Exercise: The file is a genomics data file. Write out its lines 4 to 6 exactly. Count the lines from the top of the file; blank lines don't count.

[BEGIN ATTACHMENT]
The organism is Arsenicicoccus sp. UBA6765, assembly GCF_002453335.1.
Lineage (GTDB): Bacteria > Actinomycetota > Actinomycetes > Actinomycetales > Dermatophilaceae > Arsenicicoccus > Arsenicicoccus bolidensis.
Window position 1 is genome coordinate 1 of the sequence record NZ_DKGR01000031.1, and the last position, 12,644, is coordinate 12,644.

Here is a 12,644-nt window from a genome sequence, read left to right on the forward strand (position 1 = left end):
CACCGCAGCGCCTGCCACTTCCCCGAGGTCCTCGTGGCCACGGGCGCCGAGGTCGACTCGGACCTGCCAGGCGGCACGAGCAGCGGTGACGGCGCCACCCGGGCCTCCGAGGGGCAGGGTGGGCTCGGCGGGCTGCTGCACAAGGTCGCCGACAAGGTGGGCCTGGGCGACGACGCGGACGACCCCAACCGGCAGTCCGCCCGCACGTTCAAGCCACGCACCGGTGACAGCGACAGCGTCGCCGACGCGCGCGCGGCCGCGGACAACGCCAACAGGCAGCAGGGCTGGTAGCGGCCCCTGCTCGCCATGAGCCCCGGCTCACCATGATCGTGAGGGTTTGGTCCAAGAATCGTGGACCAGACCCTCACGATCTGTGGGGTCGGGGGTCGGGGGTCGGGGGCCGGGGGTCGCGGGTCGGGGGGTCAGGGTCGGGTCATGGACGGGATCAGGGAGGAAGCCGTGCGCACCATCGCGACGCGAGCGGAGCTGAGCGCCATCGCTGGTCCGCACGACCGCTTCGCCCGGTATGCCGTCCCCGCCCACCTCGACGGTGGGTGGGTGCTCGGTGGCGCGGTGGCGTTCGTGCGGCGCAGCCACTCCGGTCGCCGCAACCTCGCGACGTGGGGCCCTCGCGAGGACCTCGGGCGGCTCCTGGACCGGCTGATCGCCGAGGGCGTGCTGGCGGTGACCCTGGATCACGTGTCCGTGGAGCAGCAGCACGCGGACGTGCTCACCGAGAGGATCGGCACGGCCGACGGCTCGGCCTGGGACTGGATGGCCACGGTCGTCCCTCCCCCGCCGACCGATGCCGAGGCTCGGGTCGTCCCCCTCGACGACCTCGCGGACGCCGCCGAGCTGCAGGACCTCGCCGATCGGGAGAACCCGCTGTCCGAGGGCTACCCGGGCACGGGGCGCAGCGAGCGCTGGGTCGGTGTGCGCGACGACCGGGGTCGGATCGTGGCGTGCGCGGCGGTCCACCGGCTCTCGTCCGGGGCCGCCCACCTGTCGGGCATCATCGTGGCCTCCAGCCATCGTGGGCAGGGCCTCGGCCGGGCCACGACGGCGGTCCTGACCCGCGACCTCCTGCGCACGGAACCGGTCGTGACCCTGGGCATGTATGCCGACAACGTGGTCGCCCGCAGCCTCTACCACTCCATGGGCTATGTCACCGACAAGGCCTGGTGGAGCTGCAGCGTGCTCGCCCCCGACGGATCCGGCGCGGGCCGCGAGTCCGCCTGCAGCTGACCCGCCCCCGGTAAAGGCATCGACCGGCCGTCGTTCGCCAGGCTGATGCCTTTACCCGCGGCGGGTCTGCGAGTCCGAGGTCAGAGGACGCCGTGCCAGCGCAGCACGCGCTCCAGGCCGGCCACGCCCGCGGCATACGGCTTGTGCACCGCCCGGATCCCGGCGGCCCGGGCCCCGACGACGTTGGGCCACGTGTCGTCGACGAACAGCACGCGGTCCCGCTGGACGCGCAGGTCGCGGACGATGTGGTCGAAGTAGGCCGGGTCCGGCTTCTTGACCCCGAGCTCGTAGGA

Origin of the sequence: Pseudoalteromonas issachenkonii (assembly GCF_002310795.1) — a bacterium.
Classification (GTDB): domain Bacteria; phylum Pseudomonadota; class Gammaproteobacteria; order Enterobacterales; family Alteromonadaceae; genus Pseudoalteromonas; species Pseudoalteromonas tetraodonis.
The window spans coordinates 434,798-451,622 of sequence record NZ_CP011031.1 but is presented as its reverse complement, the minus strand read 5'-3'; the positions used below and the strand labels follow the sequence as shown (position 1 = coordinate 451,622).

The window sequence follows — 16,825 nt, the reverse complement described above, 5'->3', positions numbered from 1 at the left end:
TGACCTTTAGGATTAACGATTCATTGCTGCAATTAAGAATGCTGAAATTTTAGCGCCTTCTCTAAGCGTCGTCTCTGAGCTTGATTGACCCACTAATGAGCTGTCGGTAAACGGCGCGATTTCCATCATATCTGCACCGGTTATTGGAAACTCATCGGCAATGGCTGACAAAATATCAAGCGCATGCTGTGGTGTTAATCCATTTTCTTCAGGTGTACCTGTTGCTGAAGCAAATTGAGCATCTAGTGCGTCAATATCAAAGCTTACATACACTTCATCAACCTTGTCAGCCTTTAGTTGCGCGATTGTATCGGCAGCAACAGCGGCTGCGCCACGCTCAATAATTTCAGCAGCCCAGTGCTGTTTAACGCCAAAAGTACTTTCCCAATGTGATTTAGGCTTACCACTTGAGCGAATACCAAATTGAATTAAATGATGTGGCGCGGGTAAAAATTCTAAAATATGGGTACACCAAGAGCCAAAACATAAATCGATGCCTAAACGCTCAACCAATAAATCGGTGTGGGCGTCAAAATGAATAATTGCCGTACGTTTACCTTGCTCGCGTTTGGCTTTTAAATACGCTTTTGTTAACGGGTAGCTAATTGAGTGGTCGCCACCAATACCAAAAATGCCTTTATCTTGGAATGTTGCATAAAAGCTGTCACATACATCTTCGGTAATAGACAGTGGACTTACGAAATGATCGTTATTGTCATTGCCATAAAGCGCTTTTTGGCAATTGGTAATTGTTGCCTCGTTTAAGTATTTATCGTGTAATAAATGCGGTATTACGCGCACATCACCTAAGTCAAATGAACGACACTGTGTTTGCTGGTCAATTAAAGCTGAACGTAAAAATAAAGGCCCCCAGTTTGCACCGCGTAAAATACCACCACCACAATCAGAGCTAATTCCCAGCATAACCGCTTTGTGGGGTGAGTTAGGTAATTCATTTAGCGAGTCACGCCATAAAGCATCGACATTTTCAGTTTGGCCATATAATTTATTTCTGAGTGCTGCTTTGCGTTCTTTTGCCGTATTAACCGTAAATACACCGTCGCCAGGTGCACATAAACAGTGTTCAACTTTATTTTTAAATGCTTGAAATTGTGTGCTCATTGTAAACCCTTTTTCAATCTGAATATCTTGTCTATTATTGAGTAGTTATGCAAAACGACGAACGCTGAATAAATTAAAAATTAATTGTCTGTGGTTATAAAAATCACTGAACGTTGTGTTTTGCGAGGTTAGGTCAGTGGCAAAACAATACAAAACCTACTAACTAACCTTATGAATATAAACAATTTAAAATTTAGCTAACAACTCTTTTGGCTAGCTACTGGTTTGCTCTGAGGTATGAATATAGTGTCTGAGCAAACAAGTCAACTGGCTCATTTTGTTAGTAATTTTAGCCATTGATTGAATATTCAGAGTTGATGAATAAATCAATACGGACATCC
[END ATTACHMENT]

Here is a 12,644-nt window from a genome sequence, read left to right on the forward strand (position 1 = left end):
CACCGCAGCGCCTGCCACTTCCCCGAGGTCCTCGTGGCCACGGGCGCCGAGGTCGACTCGGACCTGCCAGGCGGCACGAGCAGCGGTGACGGCGCCACCCGGGCCTCCGAGGGGCAGGGTGGGCTCGGCGGGCTGCTGCACAAGGTCGCCGACAAGGTGGGCCTGGGCGACGACGCGGACGACCCCAACCGGCAGTCCGCCCGCACGTTCAAGCCACGCACCGGTGACAGCGACAGCGTCGCCGACGCGCGCGCGGCCGCGGACAACGCCAACAGGCAGCAGGGCTGGTAGCGGCCCCTGCTCGCCATGAGCCCCGGCTCACCATGATCGTGAGGGTTTGGTCCAAGAATCGTGGACCAGACCCTCACGATCTGTGGGGTCGGGGGTCGGGGGTCGGGGGCCGGGGGTCGCGGGTCGGGGGGTCAGGGTCGGGTCATGGACGGGATCAGGGAGGAAGCCGTGCGCACCATCGCGACGCGAGCGGAGCTGAGCGCCATCGCTGGTCCGCACGACCGCTTCGCCCGGTATGCCGTCCCCGCCCACCTCGACGGTGGGTGGGTGCTCGGTGGCGCGGTGGCGTTCGTGCGGCGCAGCCACTCCGGTCGCCGCAACCTCGCGACGTGGGGCCCTCGCGAGGACCTCGGGCGGCTCCTGGACCGGCTGATCGCCGAGGGCGTGCTGGCGGTGACCCTGGATCACGTGTCCGTGGAGCAGCAGCACGCGGACGTGCTCACCGAGAGGATCGGCACGGCCGACGGCTCGGCCTGGGACTGGATGGCCACGGTCGTCCCTCCCCCGCCGACCGATGCCGAGGCTCGGGTCGTCCCCCTCGACGACCTCGCGGACGCCGCCGAGCTGCAGGACCTCGCCGATCGGGAGAACCCGCTGTCCGAGGGCTACCCGGGCACGGGGCGCAGCGAGCGCTGGGTCGGTGTGCGCGACGACCGGGGTCGGATCGTGGCGTGCGCGGCGGTCCACCGGCTCTCGTCCGGGGCCGCCCACCTGTCGGGCATCATCGTGGCCTCCAGCCATCGTGGGCAGGGCCTCGGCCGGGCCACGACGGCGGTCCTGACCCGCGACCTCCTGCGCACGGAACCGGTCGTGACCCTGGGCATGTATGCCGACAACGTGGTCGCCCGCAGCCTCTACCACTCCATGGGCTATGTCACCGACAAGGCCTGGTGGAGCTGCAGCGTGCTCGCCCCCGACGGATCCGGCGCGGGCCGCGAGTCCGCCTGCAGCTGACCCGCCCCCGGTAAAGGCATCGACCGGCCGTCGTTCGCCAGGCTGATGCCTTTACCCGCGGCGGGTCTGCGAGTCCGAGGTCAGAGGACGCCGTGCCAGCGCAGCACGCGCTCCAGGCCGGCCACGCCCGCGGCATACGGCTTGTGCACCGCCCGGATCCCGGCGGCCCGGGCCCCGACGACGTTGGGCCACGTGTCGTCGACGAACAGCACGCGGTCCCGCTGGACGCGCAGGTCGCGGACGATGTGGTCGAAGTAGGCCGGGTCCGGCTTCTTGACCCCGAGCTCGTAGGA

Origin of the sequence: Pseudoalteromonas issachenkonii (assembly GCF_002310795.1) — a bacterium.